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Retreating Online: A New Reality

The “Falling Fearless Into Love” retreat was a rewarding new venture for Mercy Center.  For three days in May, 24 retreatants connected through Zoom and video presentations. They prayed together virtually and spent time alone in prayer and reflection in their own homes. Forced by the COVID pandemic, Joy Andrews Hayter, Catherine Regan and Heather Ruce created an online experience for people eager for the silence and community of Centering Prayer.  

All knew they would miss the physical energy of others in the retreat room, the welcoming dark of the Mercy Center chapel, the play of light on the oaks at dusk. So the retreat leaders cultivated ways for retreatants to enter deeply into the retreat through body, heart, and mind in their own “holy ground.”  Those who attended found “a deepening prayer practice,” said one. Prayer was interspersed with making one’s own meals at home, answering the phone, and getting the mail.

To participate, people had to create their own quiet space and have an internet connection, but there was no driving or need for someone else to feed the cat. One even joined each day from a local open space, because her household was lively with family.  People from across the US could join.

The task posted on the internet for Friday, the first full day, set the tone:

Inner task for free time: While doing conscious work around your home, walking, journaling, silence, etc. use your senses to be here now; be kind to yourself and courageously allow everything that arises with openness and self-honesty, fall into love, choosing to not get lost in self-judgment or rumination. Taste the abundance of inhabiting your being.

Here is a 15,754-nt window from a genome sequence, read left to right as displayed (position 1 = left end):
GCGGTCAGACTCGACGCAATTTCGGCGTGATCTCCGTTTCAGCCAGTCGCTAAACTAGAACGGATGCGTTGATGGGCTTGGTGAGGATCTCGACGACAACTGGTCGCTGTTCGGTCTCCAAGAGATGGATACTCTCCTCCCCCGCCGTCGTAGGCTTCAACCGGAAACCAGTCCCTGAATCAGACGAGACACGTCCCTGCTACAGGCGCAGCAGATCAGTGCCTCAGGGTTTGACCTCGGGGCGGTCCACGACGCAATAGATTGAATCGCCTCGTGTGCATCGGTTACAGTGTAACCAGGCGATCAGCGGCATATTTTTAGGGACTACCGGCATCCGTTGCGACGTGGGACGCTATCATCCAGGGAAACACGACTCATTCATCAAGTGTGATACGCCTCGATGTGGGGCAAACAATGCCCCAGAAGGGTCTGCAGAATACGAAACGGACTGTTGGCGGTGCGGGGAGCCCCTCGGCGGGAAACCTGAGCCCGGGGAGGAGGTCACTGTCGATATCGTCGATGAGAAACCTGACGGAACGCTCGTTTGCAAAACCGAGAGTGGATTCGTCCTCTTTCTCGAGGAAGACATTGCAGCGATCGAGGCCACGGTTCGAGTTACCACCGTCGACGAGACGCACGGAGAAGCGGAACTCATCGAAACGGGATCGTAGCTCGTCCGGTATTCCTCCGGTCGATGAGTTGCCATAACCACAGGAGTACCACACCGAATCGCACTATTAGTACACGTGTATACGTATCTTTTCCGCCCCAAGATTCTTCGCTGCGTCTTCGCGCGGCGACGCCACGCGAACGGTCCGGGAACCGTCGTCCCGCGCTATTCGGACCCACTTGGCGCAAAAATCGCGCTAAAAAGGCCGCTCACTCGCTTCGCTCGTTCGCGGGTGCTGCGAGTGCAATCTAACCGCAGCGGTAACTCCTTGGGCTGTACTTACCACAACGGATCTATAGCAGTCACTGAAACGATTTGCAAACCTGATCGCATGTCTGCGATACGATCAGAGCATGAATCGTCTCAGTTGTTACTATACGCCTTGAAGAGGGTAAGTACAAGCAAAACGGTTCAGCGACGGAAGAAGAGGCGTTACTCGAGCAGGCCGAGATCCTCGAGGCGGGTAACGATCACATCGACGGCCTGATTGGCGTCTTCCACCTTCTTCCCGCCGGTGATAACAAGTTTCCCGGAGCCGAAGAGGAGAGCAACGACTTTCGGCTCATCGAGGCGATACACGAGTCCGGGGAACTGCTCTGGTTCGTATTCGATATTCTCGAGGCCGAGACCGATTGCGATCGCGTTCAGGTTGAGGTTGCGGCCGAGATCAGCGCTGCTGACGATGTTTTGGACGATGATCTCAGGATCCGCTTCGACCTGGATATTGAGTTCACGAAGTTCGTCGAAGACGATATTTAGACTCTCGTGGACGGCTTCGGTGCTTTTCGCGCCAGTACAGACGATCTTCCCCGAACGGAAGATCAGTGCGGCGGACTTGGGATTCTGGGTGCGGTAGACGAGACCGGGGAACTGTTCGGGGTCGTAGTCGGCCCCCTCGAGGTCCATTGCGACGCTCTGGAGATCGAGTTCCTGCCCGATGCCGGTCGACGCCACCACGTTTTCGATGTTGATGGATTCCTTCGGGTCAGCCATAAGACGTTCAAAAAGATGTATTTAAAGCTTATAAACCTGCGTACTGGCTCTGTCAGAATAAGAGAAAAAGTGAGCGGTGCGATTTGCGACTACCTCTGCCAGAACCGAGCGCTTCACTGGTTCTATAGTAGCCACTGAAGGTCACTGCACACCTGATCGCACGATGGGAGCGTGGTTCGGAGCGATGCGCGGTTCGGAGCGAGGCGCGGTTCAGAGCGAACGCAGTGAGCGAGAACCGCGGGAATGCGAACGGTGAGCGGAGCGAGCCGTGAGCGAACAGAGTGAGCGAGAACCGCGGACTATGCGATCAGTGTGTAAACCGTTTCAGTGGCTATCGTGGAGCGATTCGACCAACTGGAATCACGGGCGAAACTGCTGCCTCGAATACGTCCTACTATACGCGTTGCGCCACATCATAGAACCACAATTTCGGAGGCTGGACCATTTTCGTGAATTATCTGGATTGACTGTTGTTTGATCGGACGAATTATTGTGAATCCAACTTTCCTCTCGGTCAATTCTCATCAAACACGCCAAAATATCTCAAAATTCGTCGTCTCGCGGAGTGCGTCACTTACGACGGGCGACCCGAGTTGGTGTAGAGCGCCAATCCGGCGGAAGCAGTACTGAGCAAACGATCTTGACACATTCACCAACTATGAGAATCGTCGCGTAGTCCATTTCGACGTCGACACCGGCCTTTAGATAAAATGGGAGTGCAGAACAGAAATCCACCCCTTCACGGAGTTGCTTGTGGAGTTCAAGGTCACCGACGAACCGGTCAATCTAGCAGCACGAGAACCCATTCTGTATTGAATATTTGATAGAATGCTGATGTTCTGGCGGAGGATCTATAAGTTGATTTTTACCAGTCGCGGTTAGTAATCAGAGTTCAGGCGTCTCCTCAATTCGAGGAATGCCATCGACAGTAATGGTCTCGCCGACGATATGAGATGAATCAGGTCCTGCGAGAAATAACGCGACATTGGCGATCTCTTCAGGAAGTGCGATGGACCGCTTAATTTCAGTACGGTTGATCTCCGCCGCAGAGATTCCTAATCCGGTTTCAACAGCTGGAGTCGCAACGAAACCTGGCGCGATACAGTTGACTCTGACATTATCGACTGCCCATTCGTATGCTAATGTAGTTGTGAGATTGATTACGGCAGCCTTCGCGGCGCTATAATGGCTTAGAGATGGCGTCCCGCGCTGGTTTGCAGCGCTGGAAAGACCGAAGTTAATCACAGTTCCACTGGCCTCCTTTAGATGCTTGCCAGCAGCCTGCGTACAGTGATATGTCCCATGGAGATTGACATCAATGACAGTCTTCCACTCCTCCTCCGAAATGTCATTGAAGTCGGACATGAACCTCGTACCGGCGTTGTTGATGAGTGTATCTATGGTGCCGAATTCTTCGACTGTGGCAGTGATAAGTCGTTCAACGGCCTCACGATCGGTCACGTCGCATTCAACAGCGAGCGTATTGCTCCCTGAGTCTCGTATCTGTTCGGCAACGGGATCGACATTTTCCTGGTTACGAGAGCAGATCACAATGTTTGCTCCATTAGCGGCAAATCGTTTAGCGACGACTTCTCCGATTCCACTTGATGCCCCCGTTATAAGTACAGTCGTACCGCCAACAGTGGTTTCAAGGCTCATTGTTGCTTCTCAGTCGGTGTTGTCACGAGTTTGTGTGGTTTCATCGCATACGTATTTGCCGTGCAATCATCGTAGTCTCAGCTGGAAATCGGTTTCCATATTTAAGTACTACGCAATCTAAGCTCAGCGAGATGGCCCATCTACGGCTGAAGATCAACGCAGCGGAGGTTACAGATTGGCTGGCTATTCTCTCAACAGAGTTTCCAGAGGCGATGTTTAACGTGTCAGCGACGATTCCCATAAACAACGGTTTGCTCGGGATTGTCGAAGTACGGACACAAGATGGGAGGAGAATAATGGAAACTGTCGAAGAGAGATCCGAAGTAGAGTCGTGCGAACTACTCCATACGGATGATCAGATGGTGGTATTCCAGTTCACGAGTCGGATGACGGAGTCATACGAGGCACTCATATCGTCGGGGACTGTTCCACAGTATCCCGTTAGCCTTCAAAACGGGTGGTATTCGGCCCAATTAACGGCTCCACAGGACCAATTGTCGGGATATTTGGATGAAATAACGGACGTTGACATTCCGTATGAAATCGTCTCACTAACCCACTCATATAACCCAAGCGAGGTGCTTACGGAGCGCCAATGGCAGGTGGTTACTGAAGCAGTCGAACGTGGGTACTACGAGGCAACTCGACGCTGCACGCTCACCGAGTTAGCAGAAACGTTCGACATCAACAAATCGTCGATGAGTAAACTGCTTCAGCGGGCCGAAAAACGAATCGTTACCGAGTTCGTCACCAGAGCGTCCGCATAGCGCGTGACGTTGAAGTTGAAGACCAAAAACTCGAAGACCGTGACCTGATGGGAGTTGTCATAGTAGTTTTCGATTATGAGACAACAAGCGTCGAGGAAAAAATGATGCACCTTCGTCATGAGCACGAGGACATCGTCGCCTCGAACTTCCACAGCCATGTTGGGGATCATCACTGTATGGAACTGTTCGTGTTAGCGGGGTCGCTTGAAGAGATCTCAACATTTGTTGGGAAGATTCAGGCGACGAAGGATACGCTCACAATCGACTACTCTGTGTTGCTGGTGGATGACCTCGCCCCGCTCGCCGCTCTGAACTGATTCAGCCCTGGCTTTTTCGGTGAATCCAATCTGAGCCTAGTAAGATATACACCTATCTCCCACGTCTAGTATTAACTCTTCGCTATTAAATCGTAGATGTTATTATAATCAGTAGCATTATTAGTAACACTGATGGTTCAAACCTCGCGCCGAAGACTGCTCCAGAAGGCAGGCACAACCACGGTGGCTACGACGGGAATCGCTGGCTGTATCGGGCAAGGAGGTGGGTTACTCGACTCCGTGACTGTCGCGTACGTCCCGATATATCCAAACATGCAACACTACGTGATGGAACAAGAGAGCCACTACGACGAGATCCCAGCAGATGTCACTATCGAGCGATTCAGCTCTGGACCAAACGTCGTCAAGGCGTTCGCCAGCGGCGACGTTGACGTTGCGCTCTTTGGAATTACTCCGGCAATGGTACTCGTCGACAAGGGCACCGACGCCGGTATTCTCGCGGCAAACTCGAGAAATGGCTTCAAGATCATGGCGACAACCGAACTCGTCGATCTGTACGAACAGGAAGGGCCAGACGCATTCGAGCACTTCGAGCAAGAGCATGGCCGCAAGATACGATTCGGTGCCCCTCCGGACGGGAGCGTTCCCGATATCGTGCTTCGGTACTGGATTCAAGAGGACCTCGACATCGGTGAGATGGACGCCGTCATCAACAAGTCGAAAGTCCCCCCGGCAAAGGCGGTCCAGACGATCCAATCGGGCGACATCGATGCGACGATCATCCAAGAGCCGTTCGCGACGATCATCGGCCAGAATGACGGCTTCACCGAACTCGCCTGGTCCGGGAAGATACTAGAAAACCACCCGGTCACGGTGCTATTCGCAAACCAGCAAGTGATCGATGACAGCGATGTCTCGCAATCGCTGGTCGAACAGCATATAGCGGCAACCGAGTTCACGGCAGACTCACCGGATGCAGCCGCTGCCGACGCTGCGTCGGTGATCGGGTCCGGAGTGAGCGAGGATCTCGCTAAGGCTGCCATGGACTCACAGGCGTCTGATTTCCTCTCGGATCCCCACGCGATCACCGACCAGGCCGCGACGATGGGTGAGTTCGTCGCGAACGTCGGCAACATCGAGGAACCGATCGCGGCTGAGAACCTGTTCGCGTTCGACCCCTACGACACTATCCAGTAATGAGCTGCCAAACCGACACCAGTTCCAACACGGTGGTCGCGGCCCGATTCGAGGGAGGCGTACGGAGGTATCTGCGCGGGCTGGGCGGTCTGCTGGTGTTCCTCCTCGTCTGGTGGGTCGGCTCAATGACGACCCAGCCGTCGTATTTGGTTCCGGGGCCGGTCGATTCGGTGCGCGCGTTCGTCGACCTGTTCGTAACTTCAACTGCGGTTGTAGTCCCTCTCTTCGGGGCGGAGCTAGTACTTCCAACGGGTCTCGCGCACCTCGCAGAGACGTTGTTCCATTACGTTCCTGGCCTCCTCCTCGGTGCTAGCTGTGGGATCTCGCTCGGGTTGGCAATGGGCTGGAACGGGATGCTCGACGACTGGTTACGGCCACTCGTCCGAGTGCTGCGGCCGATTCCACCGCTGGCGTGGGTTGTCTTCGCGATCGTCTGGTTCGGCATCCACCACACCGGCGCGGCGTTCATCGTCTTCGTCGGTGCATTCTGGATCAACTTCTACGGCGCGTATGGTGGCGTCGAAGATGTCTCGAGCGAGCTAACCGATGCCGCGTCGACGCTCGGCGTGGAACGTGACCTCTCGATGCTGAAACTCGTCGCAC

Both from the remarks of those who participated and the presenters, the retreat was richly rewarding.  Retreatants were grateful for the rhythm of the retreat, weaving between Centering Prayer together daily at 7:30 a.m. on Zoom, followed by time for breakfast, then scheduled teachings, small groups and abundant free time.  Body prayer and yoga (optional) supported a strong sense of embodiment throughout.  Catherine, Joy and Heather presented talks that could be accessed live or later.

“From Thursday afternoon through Monday at noon, minute by minute, gratefulness emerged.  I was constantly engaged, pulled into the retreat themes and subthemes, but also pulled into deep restful silence,” said Mary Wyman.

As the need for virtual presence during the ongoing pandemic continues and grows, Mercy Center Director Mary DuQuaine and her team have created an online tool, MercyIs, which brings online materials together. Video talks, written materials, and Zoom links are in one place and easy to access for presenters and retreatants.

At first in planning the retreat, Joy grieved that the group could not be together on the Mercy campus. “We talked about ways to integrate the retreat with your life in your own home. There was no getting away. People had set aside rooms for themselves and an altar, a sacred space. Of course, we all had “interruptions” in our homes. But we always say, whatever happens in the retreat IS the retreat.”

“It wasn’t second best,” said Joy. “There was a sense that people were particularly ripe:  God works with us wherever we are. These conditions were of quiet; with less driving, less busyness. It is a time of something different for all of us.”

Jane Wirth said, “This was the most I have profited from any retreat I’ve ever attended in person. I will definitely look for similar on-line multi-day experiences.”

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